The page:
The Indian Air Force officer crosses Wagah border, a day after Pakistan PM Imran Khan announced the ‘peace gesture’.
Wing Commander Abhinandan Varthaman crossed the Wagah-Attari border at around 9pm local time (1600 GMT) on Friday, hours later than expected and sporting a black eye from his ordeal.
His release came two days after he was captured following a rare aerial engagement between the nuclear-armed rivals over the disputed region of Kashmir, divided between the two countries since 1947.
On Thursday, Prime Minister Imran Khan had announced his decision to return Varthaman back to Indian officials as a “peace gesture” during a joint sitting of the parliament in capital, Islamabad.
In a tweet, Khan’s Indian counterpart, Narendra Modi, welcomed the pilot home, saying “the nation is proud of his exemplary courage”.
Varthaman had become a national hero after purported footage that went viral showed him being beaten by locals after being shot down before Pakistani soldiers intervened, with social media abuzz with #GivebackAbhinandan and #Abhinandanmyhero hashtags.
His subsequent polite refusal to proffer more details than necessary — “I am sorry major, I am not supposed to tell you this” — won him particular sympathy in India.
The pilot’s parents travelled to Amritsar town near Wagah via Indian capital New Delhi on Thursday night and received a standing ovation by co-passengers as they boarded their flight.
At the famous Wagah border crossing, thousands of Indians, waving flags, singing and dancing with patriotic fervour, had gathered to welcome Varthaman home. But the crowd dwindled after his release was delayed inexplicably by hours.
|People and media gather at Wagah border before the arrival of Indian Air Force pilot, who was captured by Pakistan [Danish Siddiqui/Reuters]|
On Wednesday, Pakistani military said it shot downtwo Indian air force fighter jets that entered its airspace in Pakistan-administered Kashmir and took the pilot in custody.
The Pakistani attack came a day after Indian warplanes launched raids inside the Pakistani territory, claiming to have hit a Jaish-e-Mohammed camp.
Tensions between the archrivals escalated after a suicide bombing in India-administered Kashmir on February 14 that killed at least 42 Indian soldiers, the worst such attack in three decades of the conflict.
Al Jazeera’s Sohail Rahman, reporting from New Delhi, said the processing of Varthaman’s return at the Wagah border crossing had gone “according to plan, though the Pakistanis delayed the release of the Wing Commander at least three times during the day”.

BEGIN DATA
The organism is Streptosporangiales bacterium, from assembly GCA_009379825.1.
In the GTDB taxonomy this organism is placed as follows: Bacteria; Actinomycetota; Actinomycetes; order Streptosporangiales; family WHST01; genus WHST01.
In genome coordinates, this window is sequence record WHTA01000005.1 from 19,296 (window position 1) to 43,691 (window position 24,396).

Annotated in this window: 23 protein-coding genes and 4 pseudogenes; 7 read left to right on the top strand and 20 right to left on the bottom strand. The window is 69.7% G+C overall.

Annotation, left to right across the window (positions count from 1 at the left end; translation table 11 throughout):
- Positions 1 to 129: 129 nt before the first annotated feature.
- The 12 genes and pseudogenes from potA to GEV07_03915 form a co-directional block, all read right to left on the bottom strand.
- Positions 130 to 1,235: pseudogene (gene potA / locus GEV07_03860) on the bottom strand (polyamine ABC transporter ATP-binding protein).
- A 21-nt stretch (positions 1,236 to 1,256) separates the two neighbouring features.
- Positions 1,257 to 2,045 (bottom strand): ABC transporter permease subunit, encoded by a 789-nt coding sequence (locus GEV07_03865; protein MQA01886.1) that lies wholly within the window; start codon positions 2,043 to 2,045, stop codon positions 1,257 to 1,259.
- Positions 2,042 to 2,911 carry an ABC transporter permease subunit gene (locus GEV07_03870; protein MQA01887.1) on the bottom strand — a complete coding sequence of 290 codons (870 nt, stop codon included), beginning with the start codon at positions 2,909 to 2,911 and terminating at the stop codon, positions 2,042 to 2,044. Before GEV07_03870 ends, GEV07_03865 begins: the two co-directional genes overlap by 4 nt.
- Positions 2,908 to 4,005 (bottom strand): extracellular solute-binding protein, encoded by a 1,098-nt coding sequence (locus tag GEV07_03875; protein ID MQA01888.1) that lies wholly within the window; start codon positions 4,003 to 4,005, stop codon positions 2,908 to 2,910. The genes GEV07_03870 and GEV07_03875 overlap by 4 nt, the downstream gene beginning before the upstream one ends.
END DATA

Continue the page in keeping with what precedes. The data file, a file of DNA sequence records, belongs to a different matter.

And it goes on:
“We don’t know why there has been a delay, but it seems that the wing commander … is now on his way home,” said Rahman.
Rahman also said the pilot’s release was unlikely to end the ongoing row between India and Pakistan.
“As far as India is concerned, the situation is still very tense. India-administered Kashmir is still under curfew … there has been an ongoing gun battle in Handwara [in India-administered Kashmir],” he said.
“Regardless of what’s going on with the wing commander and him being transferred back to India, the situation in terms of any semblance of peace and tranquility is certainly far from it.”
|The car transferring Indian Air Force pilot Abhinandan Varthaman is pictured near Wagah border on the outskirts of Amritsar [Danish Siddiqui/Reuters]|
Al Jazeera’s Kamal Hyder, reporting from the Pakistani capital, Islamabad, said the situation remained “critical” following Varthaman’s release amid concerns over how to “defuse this escalating crisis”.
“The Pakistani military is on full red alert, they are flying constant air patrols all over Pakistan and although the airspace has been open, the movement of aircraft between India and Pakistan, espescially commercial aircraft is still under restrictions,” said Hyder.
“What we are being told here in Pakistan is that the Indians are still in a belligerent mood, that [Indian Prime Minister Narendra] Modi is trying to capitalise on this crisis for the elections coming up within the next two months,” he added.
“So the ball, as far as Pakistan is concerned, is in India’s court.”
Mona Alam, an Islamabad-based defence and security analyst, told Al Jazeera the move was unlikely to be followed by “any sort of de-escalation” from India.
“As soon as the announcement was made by Prime Minister Imran Khan, we saw that Modi kept on repeating the same lines … which spoke about war and never spoke about peace,” said Alam.